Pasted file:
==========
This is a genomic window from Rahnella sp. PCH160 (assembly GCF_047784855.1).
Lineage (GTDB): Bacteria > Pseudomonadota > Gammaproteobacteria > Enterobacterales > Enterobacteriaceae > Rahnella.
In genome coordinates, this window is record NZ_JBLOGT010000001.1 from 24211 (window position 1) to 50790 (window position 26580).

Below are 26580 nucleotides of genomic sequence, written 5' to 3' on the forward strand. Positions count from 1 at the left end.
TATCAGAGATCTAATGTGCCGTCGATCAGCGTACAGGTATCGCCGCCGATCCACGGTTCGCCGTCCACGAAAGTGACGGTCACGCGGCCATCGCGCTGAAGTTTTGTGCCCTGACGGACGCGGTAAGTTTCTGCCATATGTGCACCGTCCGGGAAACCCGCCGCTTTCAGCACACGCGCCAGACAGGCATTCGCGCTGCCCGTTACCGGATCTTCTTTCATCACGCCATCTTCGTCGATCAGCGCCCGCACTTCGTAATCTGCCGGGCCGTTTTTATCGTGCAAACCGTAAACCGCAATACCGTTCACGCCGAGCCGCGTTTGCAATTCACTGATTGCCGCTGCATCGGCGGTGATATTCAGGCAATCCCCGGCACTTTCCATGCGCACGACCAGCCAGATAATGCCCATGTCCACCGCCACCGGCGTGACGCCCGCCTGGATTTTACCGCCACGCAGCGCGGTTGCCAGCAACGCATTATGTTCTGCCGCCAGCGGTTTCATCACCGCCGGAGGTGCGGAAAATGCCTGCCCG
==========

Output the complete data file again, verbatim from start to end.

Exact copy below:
This is a genomic window from Rahnella sp. PCH160 (assembly GCF_047784855.1).
Lineage (GTDB): Bacteria > Pseudomonadota > Gammaproteobacteria > Enterobacterales > Enterobacteriaceae > Rahnella.
In genome coordinates, this window is record NZ_JBLOGT010000001.1 from 24211 (window position 1) to 50790 (window position 26580).

Below are 26580 nucleotides of genomic sequence, written 5' to 3' on the forward strand. Positions count from 1 at the left end.
TATCAGAGATCTAATGTGCCGTCGATCAGCGTACAGGTATCGCCGCCGATCCACGGTTCGCCGTCCACGAAAGTGACGGTCACGCGGCCATCGCGCTGAAGTTTTGTGCCCTGACGGACGCGGTAAGTTTCTGCCATATGTGCACCGTCCGGGAAACCCGCCGCTTTCAGCACACGCGCCAGACAGGCATTCGCGCTGCCCGTTACCGGATCTTCTTTCATCACGCCATCTTCGTCGATCAGCGCCCGCACTTCGTAATCTGCCGGGCCGTTTTTATCGTGCAAACCGTAAACCGCAATACCGTTCACGCCGAGCCGCGTTTGCAATTCACTGATTGCCGCTGCATCGGCGGTGATATTCAGGCAATCCCCGGCACTTTCCATGCGCACGACCAGCCAGATAATGCCCATGTCCACCGCCACCGGCGTGACGCCCGCCTGGATTTTACCGCCACGCAGCGCGGTTGCCAGCAACGCATTATGTTCTGCCGCCAGCGGTTTCATCACCGCCGGAGGTGCGGAAAATGCCTGCCCG